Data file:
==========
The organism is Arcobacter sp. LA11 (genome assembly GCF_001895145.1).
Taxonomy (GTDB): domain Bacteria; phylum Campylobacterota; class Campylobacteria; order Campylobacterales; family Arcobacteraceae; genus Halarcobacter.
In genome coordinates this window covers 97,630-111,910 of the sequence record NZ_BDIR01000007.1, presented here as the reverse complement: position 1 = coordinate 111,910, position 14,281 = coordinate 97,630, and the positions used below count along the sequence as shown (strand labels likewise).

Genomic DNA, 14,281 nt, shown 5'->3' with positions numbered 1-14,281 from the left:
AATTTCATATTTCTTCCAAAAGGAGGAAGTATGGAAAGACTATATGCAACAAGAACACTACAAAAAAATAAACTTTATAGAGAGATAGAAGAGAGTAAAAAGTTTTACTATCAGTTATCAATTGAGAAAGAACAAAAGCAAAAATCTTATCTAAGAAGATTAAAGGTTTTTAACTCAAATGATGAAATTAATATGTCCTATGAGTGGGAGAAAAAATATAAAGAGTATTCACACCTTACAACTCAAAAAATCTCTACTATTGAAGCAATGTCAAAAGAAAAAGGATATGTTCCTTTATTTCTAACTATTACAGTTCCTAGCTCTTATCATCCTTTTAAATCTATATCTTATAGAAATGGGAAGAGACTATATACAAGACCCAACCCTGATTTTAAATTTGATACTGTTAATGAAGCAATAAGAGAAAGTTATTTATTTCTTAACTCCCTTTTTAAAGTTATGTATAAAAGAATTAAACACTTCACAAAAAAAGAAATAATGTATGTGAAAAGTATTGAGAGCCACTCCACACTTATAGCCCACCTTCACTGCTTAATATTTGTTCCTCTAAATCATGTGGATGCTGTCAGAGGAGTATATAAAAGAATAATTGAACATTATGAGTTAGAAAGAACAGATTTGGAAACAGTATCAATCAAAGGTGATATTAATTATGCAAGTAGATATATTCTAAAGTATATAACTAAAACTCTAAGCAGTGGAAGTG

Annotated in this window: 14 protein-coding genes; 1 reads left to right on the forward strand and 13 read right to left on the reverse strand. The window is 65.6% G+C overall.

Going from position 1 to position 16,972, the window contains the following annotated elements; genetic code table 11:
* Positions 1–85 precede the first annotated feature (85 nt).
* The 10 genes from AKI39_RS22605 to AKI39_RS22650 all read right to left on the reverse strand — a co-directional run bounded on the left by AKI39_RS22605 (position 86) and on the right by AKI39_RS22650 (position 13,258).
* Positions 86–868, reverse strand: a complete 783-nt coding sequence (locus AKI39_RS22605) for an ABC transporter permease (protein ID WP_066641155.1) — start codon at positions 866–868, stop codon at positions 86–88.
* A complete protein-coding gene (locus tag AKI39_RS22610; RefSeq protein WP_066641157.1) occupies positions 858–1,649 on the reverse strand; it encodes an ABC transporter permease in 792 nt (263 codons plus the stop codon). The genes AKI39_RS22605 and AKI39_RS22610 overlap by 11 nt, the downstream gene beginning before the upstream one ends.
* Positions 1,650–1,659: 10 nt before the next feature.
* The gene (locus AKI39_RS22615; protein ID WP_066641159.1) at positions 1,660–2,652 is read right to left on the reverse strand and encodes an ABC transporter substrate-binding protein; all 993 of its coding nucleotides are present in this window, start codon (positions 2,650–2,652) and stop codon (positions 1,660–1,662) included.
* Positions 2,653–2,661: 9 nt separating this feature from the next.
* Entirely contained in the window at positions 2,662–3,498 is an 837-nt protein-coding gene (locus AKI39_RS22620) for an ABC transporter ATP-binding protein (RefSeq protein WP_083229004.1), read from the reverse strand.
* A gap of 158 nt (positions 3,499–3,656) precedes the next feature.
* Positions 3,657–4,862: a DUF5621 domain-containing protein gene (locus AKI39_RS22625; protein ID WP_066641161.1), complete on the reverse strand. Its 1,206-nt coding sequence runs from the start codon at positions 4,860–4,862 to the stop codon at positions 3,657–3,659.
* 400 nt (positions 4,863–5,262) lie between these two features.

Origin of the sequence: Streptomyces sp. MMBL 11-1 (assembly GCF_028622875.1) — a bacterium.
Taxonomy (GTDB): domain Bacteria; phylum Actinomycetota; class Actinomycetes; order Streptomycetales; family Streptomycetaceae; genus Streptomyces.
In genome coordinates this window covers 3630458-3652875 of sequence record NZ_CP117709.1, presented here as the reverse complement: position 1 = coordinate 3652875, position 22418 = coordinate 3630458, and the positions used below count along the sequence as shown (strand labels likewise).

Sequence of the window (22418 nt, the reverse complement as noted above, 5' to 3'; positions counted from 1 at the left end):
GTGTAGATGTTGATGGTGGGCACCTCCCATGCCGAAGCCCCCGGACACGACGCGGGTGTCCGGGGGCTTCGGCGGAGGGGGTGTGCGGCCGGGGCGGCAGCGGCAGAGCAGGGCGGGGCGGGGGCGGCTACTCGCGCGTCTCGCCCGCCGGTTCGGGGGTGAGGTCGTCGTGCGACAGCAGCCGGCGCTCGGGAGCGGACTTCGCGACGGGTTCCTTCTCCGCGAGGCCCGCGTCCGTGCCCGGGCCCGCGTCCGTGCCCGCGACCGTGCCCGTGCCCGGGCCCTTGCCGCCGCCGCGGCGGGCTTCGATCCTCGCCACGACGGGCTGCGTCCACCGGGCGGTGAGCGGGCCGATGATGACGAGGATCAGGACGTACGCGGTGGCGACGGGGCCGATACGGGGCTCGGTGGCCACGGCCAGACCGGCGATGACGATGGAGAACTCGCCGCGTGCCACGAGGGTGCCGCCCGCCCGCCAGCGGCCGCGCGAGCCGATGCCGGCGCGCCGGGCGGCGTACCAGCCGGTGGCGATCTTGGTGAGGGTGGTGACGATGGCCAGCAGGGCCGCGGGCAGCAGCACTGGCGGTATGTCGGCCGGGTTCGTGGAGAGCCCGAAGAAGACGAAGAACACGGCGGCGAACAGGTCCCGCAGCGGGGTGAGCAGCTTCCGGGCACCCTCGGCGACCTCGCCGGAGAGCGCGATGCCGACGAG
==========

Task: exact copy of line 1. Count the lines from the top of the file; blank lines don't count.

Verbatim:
The organism is Arcobacter sp. LA11 (genome assembly GCF_001895145.1).